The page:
You might also like to subscribe to our newsletter to receive all our latest posts directly via email. You’ll also receive some really cool science jokes as our way to say thanks, and welcome! Hope you see you over there!

What is STEM for Girls? The importance of encouraging girls in science, technology, engineering and math

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13 Comments

  1. Miss K

    Hello. I came across your website whilst looking for a link to an experiment for my friend.

    I love it! I’m a Science teacher (and a girl), so I’m excited and happy when I come across websites like yours.

    I agree with everything you’ve written in this post. These things and a few extra bonuses (e.g. having “science groups” in primary school where we cooked, dismantled vacuum cleaners and similar “life science” activities) are the reasons why I’m the Science teacher I am today.

    You would be pleased to know that next school year I’ll be part of an all-female Science faculty (there’s only 3 of us though lol), and we do STEM classes in addition to Science classes.

    I made borax snowflakes with my year 7 students for Christmas (they were free to choose the shape they wanted to make), and we failed at making epsom salt crystal geodes XD Pro tip: if you use plastic shot glasses to replace the empty egg shell you don’t want to deal with, maybe still use the glue to coat the inside with crystals. They took FOREVER to dry!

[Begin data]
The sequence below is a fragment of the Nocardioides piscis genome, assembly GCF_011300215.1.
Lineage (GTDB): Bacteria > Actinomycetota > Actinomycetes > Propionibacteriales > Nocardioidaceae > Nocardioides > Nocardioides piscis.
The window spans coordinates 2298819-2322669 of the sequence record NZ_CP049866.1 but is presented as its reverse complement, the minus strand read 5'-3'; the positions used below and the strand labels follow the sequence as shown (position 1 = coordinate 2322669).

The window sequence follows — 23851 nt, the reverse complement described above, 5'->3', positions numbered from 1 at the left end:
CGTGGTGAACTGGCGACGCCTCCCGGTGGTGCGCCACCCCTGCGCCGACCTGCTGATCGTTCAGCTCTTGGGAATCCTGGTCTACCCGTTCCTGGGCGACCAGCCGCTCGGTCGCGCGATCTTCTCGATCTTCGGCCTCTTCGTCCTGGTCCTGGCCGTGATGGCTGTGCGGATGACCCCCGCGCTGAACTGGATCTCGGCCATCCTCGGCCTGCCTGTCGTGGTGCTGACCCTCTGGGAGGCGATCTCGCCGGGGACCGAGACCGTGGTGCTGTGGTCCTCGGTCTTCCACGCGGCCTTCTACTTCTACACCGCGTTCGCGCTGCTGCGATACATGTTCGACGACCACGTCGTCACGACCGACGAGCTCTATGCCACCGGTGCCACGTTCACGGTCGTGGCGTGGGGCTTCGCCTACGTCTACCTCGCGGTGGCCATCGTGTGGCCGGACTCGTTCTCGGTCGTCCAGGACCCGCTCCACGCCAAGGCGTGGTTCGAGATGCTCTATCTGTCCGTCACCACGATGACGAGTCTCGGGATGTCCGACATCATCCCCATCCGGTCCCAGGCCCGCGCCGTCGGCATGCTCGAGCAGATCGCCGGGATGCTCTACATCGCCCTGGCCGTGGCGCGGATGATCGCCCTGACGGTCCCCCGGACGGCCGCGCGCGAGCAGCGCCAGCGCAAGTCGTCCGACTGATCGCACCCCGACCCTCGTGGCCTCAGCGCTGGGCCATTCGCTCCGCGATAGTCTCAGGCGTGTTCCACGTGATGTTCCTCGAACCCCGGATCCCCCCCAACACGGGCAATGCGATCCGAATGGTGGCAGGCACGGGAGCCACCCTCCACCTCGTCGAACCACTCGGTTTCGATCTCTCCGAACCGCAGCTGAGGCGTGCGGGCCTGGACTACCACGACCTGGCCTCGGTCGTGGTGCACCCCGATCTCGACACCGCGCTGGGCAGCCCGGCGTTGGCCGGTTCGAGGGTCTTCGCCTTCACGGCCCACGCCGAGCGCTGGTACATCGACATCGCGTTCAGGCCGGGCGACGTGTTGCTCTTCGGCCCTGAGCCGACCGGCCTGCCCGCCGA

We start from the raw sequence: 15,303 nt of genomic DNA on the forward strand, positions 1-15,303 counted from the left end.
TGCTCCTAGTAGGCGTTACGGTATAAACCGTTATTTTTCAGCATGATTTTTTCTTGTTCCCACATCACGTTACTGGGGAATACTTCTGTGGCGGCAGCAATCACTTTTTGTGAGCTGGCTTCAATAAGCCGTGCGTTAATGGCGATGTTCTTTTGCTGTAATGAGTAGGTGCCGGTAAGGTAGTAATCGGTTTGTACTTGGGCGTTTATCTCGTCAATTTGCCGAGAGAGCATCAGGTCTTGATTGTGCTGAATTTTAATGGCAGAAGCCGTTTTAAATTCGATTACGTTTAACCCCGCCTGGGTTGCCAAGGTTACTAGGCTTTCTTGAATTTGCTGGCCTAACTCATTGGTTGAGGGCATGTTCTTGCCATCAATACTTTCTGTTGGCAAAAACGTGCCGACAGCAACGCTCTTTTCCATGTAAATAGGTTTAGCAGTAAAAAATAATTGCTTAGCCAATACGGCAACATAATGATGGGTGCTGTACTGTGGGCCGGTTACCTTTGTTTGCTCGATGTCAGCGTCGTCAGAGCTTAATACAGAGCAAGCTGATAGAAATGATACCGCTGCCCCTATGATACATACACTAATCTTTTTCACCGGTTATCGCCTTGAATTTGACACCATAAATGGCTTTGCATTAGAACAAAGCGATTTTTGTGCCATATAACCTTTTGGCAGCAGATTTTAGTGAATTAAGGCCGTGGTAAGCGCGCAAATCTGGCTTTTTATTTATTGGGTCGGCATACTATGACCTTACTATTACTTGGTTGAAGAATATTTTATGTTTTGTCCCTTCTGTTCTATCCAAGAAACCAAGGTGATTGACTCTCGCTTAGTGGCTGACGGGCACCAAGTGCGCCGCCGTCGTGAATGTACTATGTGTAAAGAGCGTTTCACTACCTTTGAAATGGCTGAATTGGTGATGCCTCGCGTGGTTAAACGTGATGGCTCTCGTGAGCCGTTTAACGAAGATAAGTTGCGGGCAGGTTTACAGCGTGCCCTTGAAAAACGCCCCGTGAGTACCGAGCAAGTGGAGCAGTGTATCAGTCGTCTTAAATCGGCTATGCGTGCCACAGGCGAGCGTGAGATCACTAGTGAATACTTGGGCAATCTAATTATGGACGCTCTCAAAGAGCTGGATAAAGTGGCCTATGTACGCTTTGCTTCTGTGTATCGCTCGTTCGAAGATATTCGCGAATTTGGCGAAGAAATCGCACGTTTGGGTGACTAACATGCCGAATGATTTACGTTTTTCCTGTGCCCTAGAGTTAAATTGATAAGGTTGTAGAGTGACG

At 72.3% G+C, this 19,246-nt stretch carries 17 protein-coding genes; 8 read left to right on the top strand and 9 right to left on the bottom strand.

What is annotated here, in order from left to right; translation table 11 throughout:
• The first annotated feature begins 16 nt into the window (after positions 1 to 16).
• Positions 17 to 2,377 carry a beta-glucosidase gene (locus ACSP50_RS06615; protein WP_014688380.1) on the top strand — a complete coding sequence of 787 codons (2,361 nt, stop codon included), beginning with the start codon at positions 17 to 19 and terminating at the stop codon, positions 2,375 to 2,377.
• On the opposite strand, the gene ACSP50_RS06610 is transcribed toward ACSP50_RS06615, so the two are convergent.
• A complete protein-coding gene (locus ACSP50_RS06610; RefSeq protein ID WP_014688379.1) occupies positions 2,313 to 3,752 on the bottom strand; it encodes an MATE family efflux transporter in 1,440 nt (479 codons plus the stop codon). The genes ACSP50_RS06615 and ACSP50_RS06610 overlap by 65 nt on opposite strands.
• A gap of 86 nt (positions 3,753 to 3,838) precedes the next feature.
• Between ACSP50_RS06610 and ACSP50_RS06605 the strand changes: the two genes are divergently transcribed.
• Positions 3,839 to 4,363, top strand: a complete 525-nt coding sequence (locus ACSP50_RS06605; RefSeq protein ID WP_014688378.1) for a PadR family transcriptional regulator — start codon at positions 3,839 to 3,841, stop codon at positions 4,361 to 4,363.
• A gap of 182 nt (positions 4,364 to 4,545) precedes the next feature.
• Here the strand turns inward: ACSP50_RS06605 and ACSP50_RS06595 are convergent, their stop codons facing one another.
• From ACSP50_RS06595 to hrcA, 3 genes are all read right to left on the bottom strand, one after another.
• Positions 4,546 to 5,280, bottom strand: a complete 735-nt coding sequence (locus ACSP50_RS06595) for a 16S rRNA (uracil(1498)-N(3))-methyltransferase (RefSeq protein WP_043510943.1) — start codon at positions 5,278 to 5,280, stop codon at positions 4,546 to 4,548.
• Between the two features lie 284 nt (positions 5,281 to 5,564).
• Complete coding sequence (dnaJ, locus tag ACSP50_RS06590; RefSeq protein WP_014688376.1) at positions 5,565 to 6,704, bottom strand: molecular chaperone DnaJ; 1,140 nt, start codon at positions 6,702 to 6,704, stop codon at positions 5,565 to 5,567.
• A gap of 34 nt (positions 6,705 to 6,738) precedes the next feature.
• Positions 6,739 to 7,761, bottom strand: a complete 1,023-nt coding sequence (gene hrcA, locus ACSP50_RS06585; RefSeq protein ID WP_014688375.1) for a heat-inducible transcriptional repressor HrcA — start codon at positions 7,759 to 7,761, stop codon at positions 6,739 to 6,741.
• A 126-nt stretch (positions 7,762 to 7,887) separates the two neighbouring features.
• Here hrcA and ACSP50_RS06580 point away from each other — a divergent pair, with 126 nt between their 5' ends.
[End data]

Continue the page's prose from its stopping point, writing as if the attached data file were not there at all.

Reply
    • Danya

      Oh, I loved reading this comment so much!

      Your life science activities are awesome – what a great way to make science fun and meaningful. We do loads of kitchen science – I find having something yummy to eat at the end is a great incentive! And dismantling machines is always awesome (or maybe I’m just strange like that, lol.)

      I’m so excited to think about all the kids in your classrooms having such great female role-models, normalising that STEM is for both girls and boys.

      If you glance over my site, you’ll see that we’ve been slightly borax crystal obsessed lately. They’re so easy to customise for every holiday! Ha! We haven’t tried the epsom salt crystals yet (although I have a box on the shelf just waiting), so thanks for the tip! xx

      Reply
  2. Adepeju Olaide Oti

    Hi Danya,
    I found this article very educative and rewarding. I am the convener of a conference “Raising Girls’ Ambition” in Nigeria. This year our theme is ” Equipping Girls for Involvement in STEM for Sustainable Development. The conference is in October, who knows if you get a travel grant, you could be our guest speaker at the conference. Lets keep this line open. Peju Oti
    @pejuoti

    Reply
    • Danya

      Hi Peju Oti – what a great conference you’re planning, I love it! And as for guest speaker – wouldn’t that be amazing!

      Reply
  3. jACQUELINE

    STEM for girls needs a counterpart !
    CRANE for boys: non-violent Conflict resolution; Relationship; Attachment; Nurturing; Empathy & Emotion
    If you agree, Please Pass This On!
    thanks

    Reply
  4. Chip